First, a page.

You can see the Gulf of Mexico from several holes at Palmilla Beach Golf Club & Resort in Port Arkansas, Texas. (Courtesy of Palmilla Beach Golf Club & Resort) Kiva Dunes Golf Club is the closest to the water of any course in the Gulf Shores area, and it's well protected from encroaching development. (Courtesy of Gulf Shores Golf Association) With Choctawhatchee Bay in the background, the par-4 14th hole on the Links Course at Sandestin Golf and Beach Resort is one of 14 holes with water on it. (Mike Bailey/Golf Advisor) Originally designed by Donald Ross, Great Southern Golf Club in Biloxi, Miss. is across the street from the Gulf of Mexico. (Courtesy of Great Southern G.C.) Moody Gardens Golf Course in Galveston, Texas is an all-paspalum golf course that survived being flooded by saltwater from Hurricane Ike in 2008. (Mike Bailey/Golf Advisor) Lost Key Golf Club offers a spectacular target golf experience capitalizing on the beauty of Perdido Key. (Courtesy of Golf Gulf Shores) There's water on all 18 holes on the Links at Longboat Key in Florida, and plenty of views of the Gulf of Mexico. (Courtesy of Longboat Key Resort) Raptor Bay Golf Club is right next to the Gulf of Mexico and one of the golf options offered by the Hyatt Coconut Point in Bonita Springs, Fla., near Naples. (Courtesy of Hyatt) The fifth hole at South Padre Island Golf Club bumps up against the Laguna Madre. (Courtesy of South Padre Island G.C.)

Golf on the Gulf Coast: Nine courses from Texas to Florida with plenty of sea breeze



Because of environmental concerns and the cost of coastal real estate, sticking a golf course on the beach or the rocks overlooking the ocean is usually an expensive proposition. So for that reason, U.S. courses with ocean views are actually pretty rare, when you consider how many golf courses there are in America.

But as rare as they are, they certainly exist on each coast, which includes not just the Pacific and Atlantic but the Gulf of Mexico as well.

And since golf courses right on the beach are few and far between, for the purpose of the following list, we're giving it a little bit of latitude. The course must be within a few minutes walking distance to the beach, on a bay or intracoastal waterway. In other words, you've got to be able to smell the salt air.

With that said, here's a rundown of nine golf courses on the Gulf Coast, from South Padre Island, Texas, all the way to the tip of Florida:

Palmilla Beach Golf Resort, Port Aransas, Texas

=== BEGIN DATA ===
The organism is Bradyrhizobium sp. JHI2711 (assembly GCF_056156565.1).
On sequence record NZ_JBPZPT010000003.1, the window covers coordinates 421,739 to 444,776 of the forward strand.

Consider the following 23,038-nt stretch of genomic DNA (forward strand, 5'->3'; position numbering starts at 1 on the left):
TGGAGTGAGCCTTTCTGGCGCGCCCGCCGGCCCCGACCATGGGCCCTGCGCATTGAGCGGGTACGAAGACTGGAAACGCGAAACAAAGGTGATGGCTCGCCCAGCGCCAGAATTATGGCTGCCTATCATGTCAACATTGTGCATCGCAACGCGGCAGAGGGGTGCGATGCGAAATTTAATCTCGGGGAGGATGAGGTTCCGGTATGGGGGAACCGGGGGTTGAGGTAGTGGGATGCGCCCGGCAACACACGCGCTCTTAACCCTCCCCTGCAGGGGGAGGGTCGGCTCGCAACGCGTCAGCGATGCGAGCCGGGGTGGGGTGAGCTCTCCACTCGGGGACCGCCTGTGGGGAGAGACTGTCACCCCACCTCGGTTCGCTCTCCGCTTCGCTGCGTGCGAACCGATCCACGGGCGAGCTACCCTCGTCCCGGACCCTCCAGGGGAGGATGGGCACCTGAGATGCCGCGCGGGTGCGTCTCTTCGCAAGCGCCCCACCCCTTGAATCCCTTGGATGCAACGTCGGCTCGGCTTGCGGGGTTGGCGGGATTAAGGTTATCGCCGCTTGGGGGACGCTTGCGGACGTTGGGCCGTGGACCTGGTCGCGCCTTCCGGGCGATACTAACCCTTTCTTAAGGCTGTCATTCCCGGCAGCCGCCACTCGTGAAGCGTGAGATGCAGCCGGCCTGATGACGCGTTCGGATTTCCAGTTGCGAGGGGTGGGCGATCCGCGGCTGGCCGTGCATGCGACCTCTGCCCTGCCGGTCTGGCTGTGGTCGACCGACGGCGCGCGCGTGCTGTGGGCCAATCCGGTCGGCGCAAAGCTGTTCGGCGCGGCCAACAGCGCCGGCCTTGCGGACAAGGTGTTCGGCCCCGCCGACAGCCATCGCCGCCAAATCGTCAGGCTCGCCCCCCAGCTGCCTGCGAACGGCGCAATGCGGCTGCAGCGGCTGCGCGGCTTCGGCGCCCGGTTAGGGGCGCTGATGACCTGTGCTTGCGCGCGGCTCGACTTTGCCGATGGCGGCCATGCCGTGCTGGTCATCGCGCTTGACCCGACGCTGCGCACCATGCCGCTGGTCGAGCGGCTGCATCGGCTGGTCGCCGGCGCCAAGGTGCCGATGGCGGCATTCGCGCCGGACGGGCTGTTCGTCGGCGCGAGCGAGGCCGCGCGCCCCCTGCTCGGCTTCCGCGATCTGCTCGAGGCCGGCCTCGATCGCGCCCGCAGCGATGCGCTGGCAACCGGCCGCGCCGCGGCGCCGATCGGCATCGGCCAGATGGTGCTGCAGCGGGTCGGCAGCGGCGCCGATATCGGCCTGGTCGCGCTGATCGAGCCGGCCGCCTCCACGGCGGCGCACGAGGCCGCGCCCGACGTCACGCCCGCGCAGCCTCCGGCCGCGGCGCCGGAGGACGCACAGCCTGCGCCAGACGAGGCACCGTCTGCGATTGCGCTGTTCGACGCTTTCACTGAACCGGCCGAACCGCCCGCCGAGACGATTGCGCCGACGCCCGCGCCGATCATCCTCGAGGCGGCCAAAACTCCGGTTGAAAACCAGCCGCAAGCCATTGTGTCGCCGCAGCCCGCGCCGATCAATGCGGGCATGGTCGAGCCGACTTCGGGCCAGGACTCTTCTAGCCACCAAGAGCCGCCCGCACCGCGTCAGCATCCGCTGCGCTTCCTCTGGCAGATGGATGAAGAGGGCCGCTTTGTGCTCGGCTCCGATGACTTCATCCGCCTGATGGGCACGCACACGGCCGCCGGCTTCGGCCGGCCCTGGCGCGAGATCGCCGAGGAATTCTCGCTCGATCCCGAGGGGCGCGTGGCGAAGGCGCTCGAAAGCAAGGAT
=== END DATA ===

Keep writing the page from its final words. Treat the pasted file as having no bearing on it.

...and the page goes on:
Located just a few miles from Corpus Christi on the south Texas coast, Palmilla Beach Golf Resort might be the best example of ocean golf on the entire Gulf of Mexico. This Arnold Palmer championship design has a real links feel to it and it’s just steps away from the beach.

Wind is a huge factor, so you'll want to play the ball low and on the ground as much as possible. From several vantage points you can see the sea. The clubhouse restaurant is well above average, and in the summertime, the venue hosts live music from significant recording artists.

Kiva Dunes Golf Club, Gulf Shores, Ala.

You can't see the ocean at Kiva Dunes Golf Club on the Alabama coast, but you sure can feel it, because it's only a thousand yards away. What you can see are natural dunes, wetlands, an alligator or two and a terrific Jerry Pate-designed championship golf course.

The course plays around 7,100 yards from the tips, and even though the fairways are wide, the constant sea breeze brings the course's many hazards into play. There is a great variety of par 4s, and the par 3s have a lot of bite, including Pate's favorite: the 13th, a 175-yard, Redan-style hole with native plants, sand and deep bunkers surrounding an elevated green that slopes front to back.

Sandestin Golf and Beach Resort, Destin, Fla.

There are four golf courses at Sandestin Golf and Beach Resort, and all of them are influenced by the Gulf. But none more than Sandestin's Links Course. Designed by Tom Jackson, this 6,700-yard golf course works its way around Choctawhatchee Bay.

There's water on 14 holes, plenty of sand, wind and trees, so you have to be able to control your ball flight. Best of all, though, there are plenty of great views: No. 7, no. 8 and no. 9 are particularly scenic.

Great Southern Golf Club, Biloxi, Miss.